Via Doctor of Credit, the Citi ThankYou Premier card is apparently lowering its annual fee and significantly changing its bonus earning categories by including gas stations in its bonused "travel" category, while increasing its earning rate to 3 ThankYou points per dollar spent there.
This is potentially a huge deal: beginning April 19, 2015, Citi, American Express, and Chase will all offer flexible-point-earning credit cards with sub-$100 annual fees, and all three will bonus purchases at gas stations.
Since the ThankYou Premier card is currently issued as a Visa, my expectation is that in-store purchases at 7-Eleven store locations, whether or not they sell gas, will earn points at the accelerated rate.
Here are the cards I have in mind:
- Chase Ink Plus Visa. 2 flexible Ultimate Rewards points per dollar spent at gas stations. $95 annual fee;
- American Express Amex Everyday Preferred. 2 flexible Membership Rewards points per dollar spent at gas stations, with a 50% bonus during statement cycles you make 30 or more purchases (anywhere) with the card. $95 annual fee;
- Citi ThankYou Premier. 3 flexible ThankYou points per dollar spent at gas stations. $95 annual fee starting April 19, 2015. Wait until then to apply in order to maximize your earning during your first cardmember year.
Let me be clear that it makes no sense to carry all three of these cards on an ongoing basis. On the other hand, both the Chase Ink Plus and Citi ThankYou Premier periodically (for example, right now) offer 50,000 point signup bonuses which may entice you to apply. Once you've crossed the hurdle of signing up for the card, you may well decide to incorporate it into your manufactured spending strategy.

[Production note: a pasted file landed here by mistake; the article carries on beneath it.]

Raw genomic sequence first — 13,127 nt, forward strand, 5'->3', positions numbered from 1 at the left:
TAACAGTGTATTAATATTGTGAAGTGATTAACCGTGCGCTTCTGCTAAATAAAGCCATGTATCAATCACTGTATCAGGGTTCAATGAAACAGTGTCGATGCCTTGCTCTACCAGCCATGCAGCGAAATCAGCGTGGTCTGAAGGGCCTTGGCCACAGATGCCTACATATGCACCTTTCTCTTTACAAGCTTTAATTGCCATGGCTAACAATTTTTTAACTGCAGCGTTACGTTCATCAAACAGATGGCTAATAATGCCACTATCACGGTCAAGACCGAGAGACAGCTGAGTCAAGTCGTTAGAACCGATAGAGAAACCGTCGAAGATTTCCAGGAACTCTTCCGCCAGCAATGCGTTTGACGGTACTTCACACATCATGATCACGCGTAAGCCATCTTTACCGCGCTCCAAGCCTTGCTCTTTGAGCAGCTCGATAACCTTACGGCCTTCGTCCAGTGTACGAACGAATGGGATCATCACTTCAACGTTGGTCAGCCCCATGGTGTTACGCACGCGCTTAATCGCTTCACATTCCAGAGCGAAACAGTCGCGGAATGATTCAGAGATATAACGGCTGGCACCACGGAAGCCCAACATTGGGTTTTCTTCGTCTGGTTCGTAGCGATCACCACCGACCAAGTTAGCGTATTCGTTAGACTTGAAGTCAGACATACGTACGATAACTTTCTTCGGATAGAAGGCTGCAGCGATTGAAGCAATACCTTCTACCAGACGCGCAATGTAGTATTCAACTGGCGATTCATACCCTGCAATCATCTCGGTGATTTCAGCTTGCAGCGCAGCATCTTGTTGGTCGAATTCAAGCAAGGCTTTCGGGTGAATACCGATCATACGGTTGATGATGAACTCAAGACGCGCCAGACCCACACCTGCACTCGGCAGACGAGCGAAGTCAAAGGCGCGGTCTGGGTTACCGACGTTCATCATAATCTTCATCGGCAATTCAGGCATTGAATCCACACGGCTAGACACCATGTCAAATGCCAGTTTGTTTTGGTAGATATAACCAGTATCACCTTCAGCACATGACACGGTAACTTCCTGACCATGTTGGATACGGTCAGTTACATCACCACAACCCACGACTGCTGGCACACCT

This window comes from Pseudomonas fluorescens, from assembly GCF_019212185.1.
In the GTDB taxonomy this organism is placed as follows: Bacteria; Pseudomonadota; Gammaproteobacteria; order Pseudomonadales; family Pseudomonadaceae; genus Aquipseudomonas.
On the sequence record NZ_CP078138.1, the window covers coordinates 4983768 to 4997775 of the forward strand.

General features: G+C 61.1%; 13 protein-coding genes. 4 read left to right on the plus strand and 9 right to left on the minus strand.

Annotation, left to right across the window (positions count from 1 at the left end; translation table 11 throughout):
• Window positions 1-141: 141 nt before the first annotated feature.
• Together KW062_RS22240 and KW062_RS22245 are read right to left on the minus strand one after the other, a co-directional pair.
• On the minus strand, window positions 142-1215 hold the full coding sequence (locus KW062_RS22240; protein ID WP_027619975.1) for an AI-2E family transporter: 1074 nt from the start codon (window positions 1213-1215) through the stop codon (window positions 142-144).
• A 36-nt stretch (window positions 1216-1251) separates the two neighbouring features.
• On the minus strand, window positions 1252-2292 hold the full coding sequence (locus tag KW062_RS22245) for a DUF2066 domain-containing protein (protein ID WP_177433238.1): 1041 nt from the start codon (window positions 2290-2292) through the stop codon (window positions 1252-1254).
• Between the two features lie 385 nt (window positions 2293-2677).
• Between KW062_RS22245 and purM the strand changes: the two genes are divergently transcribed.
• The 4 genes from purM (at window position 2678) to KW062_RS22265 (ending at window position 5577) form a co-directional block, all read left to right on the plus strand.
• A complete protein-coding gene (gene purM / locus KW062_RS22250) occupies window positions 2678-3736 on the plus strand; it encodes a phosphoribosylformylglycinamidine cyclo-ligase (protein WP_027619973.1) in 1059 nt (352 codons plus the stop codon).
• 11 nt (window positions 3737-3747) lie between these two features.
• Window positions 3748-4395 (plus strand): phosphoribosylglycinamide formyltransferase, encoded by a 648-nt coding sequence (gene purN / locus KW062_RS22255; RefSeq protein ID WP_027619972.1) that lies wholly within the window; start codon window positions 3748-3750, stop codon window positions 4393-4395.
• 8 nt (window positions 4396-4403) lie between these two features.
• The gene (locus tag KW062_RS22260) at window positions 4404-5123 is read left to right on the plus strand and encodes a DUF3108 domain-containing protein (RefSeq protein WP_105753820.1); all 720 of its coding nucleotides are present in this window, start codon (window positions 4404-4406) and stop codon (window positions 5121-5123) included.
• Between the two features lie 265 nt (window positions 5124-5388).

Only Chase Ultimate Rewards points are directly redeemable for cash, while all three points currencies can be redeemed for paid, mileage-earning airline tickets. Additionally, Citi ThankYou points can be redeemed for mortgage or student loan "rebate checks" made out to your loan holder. Membership Rewards points can be monetized by redeeming them for American Express gift cards, although you'll have to pay any costs involved in liquidating them.
Since monetizing these points will yield a maximum value of 1 cent per point, you'll probably be best-served earning these flexible currencies with the intention of redeeming them for flights through their airline transfer partners.
With that in mind, I created this chart to incorporate the relevant information about the three cards:
A glance at this chart suggests a few obvious conclusions:
- All three flexible points currencies have transfer partners in all three airline alliances;
- Only Ultimate Rewards can be transferred to United or Korean Air;
- But only ThankYou and Membership Rewards points can be transferred to Air France KLM Flying Blue points.
Which cards, if any, you decide to apply for and use to manufacture spend at gas stations should depend on the redemptions you plan actually plan to make. But Citi's changes to the ThankYou Premier card are a big step towards leveling the playing field between these three cards.